Tuesday, 26 June 2012

How to create fabulous customer experiences


According to Bain and Co. 95% of firms say they are customer focused, with 80% claiming they deliver a superior customer experience. Asking the same questions of these firm’s customers the survey found that only 8% agreed they received a superior customer experience. (Closing the delivery gap)



So what can you do to make sure you are creating great customer experiences from the point of view of your customers?


1. Think Outside In
Most people will describe their business from the inside – mapping out a service or product for the company employees to understand. If you look at your business from the outside in then you will get into the customer experience – you will see what they see when they interact with any part of your business.

To do this you need to get into your customers mind space, environment and see the world through their eyes. Literally, find ways to live a day in the life of your customer.

When I worked as a brand manager at Birds Eye Walls, many years ago, we had to spend 1 day /evening a month doing something with our target customers – this included attending a knitting circle, helping a mum prepare dinner for her 3 kids and going to bingo. It was cheap, easy to do and generated a wealth of insight into our customers’ world which would have been difficult to gain from purely formal research.


2. Know your customers’ touch points
Touch points are all the moments at which your customer interacts with your company, product or brand. Look at everything with which your customer comes into contact - from your branding, communication channels, vehicles of delivery (face to face, online, mobile), marketing materials, processes (purchasing, invoicing, delivery) communication, follow up, customer service, people, signage, physical space.

Really get into detail here. Focus on the need or desire that the customer is trying to fulfill by using your service and then map the touch points by channel (website, phone, face to face etc) and by activity or tool (brochure, customer helpline, instruction manual, packaging etc).


3. Map the experiences
Once you know where, how and when your customers are engaging with your brand (or the industry that you work in), you need to get an experience of your own business or industry through their eyes. At each touch point ask what are they thinking, feeling, doing, seeing, and hearing.

This should not be an exercise based on what you perceive your customers to experience, it should focus on what they actually experience. So you need to be honest. You need to be rigorous. And you need to involve everyone in your business. Experience the touch points yourself, as a customer not as an employee or business owner. Use qualitative and quantitative data to get the facts in relation to the experience.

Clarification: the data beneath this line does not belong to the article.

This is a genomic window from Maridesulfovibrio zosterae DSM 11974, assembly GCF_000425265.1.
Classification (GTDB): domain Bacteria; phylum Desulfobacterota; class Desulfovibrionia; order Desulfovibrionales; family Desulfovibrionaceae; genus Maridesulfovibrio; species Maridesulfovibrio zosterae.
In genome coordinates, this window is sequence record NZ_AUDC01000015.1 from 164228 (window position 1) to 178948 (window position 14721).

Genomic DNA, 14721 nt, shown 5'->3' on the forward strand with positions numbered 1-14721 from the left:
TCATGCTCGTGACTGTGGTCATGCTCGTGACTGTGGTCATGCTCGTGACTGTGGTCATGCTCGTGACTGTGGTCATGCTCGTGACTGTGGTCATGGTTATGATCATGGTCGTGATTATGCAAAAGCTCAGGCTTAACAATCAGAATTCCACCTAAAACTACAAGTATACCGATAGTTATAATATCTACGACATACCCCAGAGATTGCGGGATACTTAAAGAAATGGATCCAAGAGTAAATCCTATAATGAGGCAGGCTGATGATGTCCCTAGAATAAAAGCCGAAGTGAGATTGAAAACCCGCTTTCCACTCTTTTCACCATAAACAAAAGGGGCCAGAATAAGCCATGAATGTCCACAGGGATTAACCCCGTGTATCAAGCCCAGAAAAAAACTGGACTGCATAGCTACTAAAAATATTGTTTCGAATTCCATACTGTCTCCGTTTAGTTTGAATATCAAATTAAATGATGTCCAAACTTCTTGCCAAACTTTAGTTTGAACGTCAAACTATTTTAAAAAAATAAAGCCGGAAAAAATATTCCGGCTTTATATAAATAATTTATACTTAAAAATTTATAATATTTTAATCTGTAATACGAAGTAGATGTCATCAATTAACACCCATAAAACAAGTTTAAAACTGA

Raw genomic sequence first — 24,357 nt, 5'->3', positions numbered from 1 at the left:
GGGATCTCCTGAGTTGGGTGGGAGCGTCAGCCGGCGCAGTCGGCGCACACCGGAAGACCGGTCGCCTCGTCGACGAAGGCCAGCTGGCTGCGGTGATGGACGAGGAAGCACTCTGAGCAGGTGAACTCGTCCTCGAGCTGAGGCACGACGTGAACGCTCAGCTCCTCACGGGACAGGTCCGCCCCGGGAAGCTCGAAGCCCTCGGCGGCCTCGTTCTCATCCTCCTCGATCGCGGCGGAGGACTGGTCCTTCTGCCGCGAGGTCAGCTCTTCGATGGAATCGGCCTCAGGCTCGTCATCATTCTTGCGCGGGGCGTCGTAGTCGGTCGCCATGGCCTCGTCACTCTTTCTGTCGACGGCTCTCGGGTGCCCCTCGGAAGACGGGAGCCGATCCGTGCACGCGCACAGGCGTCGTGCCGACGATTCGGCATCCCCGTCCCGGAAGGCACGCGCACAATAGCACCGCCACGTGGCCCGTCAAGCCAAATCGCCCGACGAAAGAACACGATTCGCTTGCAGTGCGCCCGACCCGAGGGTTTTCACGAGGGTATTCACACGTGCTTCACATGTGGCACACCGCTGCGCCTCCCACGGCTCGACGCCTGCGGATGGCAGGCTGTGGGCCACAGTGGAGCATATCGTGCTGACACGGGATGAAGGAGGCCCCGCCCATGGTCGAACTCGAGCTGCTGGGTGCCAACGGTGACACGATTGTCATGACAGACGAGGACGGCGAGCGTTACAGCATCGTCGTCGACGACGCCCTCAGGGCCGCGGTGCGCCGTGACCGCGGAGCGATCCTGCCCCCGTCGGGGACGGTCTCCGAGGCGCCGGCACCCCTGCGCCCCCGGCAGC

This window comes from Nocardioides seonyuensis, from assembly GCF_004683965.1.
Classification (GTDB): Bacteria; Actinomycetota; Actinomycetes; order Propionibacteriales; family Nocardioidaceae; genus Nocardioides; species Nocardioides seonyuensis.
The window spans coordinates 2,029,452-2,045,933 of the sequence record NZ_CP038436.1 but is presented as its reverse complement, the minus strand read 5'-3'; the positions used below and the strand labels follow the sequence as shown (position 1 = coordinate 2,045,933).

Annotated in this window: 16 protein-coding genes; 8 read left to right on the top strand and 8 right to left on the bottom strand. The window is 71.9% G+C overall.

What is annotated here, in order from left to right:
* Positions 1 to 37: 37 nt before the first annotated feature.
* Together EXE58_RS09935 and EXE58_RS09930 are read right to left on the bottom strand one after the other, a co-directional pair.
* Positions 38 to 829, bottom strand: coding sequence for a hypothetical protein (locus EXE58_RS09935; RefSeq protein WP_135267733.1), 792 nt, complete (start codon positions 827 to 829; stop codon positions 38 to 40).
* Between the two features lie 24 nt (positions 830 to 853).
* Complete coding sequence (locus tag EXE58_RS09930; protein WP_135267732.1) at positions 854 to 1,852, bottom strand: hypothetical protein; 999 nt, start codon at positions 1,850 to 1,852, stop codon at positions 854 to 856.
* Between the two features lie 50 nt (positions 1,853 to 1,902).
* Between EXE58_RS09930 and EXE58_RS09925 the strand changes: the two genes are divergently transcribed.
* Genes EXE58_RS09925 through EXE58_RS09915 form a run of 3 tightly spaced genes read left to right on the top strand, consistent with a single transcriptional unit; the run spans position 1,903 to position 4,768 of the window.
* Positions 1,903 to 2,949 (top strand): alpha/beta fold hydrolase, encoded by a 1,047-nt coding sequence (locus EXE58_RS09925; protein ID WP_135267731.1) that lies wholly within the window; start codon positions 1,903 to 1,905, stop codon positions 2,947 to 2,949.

4. Tear up your business model
There is no point in doing a customer experience exercise if nothing is going to change as a result. So it’s time to tear up the existing business model and processes (for a moment at least!) and see where and how you can enhance the experience. 

Ask - What works, what doesn’t? What imperfections have been overlooked? How can we find ways to go beyond expectations and thrill our customers? What would make their day? How can you make the interactions easier, faster, safer and more engaging for them?

You should develop a clear understanding of what each touch point is for (why it is there and what it is meant to do for the customer) and know how the individual parts interact with each other to build up a complete picture of the customer experience.


5. Develop the long term game plan
It is sometimes tempting to focus on one big market event, major launch or relaunch of a product or service and believe that this is sufficient to deliver great on-going customer experiences.

Experience is built up of small moments of wow. It’s the smiley face in your coffee, an unexpected gift, a new widget, a customer care employee that goes the extra mile and memories ignited through photos shared.

Developing a pipeline of moments for your customers throughout your touch points, enables them to discover and experience your brand over time keeping it fresh, engaging and one step ahead of customer needs. 


Image by Edanly

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